Gareth Brett, Highview Power
Tank-based CAES and the linkage with thermal upgrading
Prof Seamus Garvey, University of Nottingham/Rolls Royce
Announcement of poster competition winners & their poster presentations
Establishing a circular economy in the battery industry
Carlton Cummins, Aceleron Energy
Enabling Net Zero Across the Value Chain
Jess Jones, Croda
To Bind, Store or Conduct? Three Strategies for Battery Material Innovation
Cameron Day, Synthomer
Battery Materials Recycling – Closing the Loop
Dr Simon Hackett, Johnson Matthey
Closing of day


Before early bird - Ends Friday 27 August 2021
SCI member - £40.00
Non-member - £120.00
Student member - £10.00

After early bird
SCI member -  £60.00
Non-member - £180.00
Student member - £15.00


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Booking Process/Deadlines

Booking terms and conditions

Call for posters

Contributions are invited from early-stage researchers and PhD students working in all areas of the chemistry of energy storage systems to submit posters for this event.

The objective for the competition is to identify posters which best explain the outcomes of the research in the industrial context (i.e. which poster best explain the potential for commercialisation of the research work). Submission details will be provided in due course.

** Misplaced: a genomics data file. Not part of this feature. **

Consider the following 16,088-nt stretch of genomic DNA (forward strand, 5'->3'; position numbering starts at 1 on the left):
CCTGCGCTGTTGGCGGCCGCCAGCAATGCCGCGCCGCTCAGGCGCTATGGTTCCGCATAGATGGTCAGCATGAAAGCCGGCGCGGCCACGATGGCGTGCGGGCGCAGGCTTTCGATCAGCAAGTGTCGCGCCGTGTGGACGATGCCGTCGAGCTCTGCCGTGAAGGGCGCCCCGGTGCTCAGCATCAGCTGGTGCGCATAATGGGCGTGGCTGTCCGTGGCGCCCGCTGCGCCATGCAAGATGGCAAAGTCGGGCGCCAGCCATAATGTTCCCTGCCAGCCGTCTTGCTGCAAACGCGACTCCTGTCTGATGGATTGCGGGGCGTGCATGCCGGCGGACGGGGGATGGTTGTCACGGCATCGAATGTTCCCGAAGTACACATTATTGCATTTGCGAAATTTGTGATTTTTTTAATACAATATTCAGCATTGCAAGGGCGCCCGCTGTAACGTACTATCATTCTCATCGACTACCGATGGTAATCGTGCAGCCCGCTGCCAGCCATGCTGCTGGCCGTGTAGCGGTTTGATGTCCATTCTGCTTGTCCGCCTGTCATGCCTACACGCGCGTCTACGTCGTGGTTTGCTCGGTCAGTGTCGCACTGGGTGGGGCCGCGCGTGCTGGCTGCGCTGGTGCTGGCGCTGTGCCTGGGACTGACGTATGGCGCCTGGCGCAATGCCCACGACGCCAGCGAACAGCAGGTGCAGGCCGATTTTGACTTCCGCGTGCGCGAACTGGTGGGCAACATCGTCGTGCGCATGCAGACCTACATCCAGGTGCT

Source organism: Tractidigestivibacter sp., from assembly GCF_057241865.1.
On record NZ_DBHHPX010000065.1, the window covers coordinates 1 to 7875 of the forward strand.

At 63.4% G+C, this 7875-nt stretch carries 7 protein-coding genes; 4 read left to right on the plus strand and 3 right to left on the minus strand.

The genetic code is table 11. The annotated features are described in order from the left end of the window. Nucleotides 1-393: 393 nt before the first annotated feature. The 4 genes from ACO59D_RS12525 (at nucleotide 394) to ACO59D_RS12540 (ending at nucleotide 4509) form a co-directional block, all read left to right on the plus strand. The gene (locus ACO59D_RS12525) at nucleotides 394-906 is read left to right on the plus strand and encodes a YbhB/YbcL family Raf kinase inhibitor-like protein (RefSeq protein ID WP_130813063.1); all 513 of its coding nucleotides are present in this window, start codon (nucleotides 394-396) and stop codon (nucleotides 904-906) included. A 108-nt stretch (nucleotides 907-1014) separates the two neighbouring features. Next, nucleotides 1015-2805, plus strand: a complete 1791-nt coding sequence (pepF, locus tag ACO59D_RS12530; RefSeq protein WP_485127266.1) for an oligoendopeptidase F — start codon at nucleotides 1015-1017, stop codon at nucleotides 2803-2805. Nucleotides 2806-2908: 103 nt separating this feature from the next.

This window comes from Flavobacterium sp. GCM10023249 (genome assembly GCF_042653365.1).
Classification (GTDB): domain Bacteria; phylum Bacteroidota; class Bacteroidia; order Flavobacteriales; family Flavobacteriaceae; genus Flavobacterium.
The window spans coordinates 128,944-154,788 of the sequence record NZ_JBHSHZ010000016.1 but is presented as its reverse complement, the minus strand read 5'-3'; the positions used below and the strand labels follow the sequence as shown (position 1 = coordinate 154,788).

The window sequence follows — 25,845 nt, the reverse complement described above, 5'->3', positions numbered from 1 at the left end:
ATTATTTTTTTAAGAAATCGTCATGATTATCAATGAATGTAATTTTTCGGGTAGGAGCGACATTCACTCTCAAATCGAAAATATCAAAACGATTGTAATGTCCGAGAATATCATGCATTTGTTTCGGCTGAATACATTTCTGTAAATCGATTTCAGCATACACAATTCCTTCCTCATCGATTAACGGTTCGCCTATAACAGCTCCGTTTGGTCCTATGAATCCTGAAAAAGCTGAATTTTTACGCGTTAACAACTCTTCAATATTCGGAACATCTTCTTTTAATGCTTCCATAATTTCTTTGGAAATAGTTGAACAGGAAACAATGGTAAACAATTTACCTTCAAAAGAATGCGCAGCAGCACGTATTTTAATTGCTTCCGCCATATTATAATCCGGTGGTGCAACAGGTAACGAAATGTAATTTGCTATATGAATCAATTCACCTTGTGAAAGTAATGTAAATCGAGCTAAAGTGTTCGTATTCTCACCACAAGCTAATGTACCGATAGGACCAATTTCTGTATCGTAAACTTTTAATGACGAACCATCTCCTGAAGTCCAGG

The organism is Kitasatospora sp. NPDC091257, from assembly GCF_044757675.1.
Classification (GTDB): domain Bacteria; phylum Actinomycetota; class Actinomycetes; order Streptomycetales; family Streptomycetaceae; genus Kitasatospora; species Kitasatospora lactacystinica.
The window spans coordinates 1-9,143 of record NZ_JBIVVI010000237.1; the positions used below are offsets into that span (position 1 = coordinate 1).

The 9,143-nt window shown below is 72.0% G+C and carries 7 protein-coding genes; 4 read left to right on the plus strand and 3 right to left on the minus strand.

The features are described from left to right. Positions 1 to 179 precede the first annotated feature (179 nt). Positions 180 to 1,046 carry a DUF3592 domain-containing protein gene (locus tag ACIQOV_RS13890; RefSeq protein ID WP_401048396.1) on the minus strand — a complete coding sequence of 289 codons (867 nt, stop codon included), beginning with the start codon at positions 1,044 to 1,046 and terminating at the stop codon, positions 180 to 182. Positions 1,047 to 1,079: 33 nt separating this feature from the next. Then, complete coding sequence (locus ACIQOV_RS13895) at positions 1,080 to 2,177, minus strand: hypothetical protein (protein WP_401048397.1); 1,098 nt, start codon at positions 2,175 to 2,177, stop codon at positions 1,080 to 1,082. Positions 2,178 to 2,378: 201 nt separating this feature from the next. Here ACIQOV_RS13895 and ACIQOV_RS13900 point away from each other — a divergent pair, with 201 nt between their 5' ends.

An abstract of maximum 250 words (250 words does not include Author names, affiliations, references or figure captions) indicating title, authors, institution included with the Poster,  should be sent to conferences@soci.org by Tuesday 17 August 2021 with the subject line “How is chemistry enabling energy storage for net Zero?

The poster competition will be attractively awarded: The 3 first places will be awarded with a cash prize of £100 (1st place), £75 ( the 2nd place) and £50 (the 3rd place). The winners will be additionally awarded with the opportunities to present the work verbally during the event (all winners) and, to publish his/her poster in Energy Science & Engineering Journal by Wiley (1st place winner).




For further information and prices, please email conferences@soci.org

Organising Committee
  • Brian Allin, SCI/ Energy and Commodity Services
  • Maryam Bayati, SCI/ Northumbria University
  • Alex Bowles, SCI/ Imperial College London
  • Reace Edwards, SCI/ University of Chester
  • Geraint Evans, SCI/ Beacontech Ltd
  • Mark Harrison, SCI
  • Peter Reineck, SCI/ Flameless Energy Solutions
  • Ray Sacks, IChemE/Imperial College
  • Terence Liu, SCI/Northumbria University 
  • Yongliang Yan, SCI/ Newcastle University
  • Dominika Zabiegaj, SCI/ Northumbria University

Conference Team

Tel: +44 (0)20 7598 1561

Email: conferences@soci.org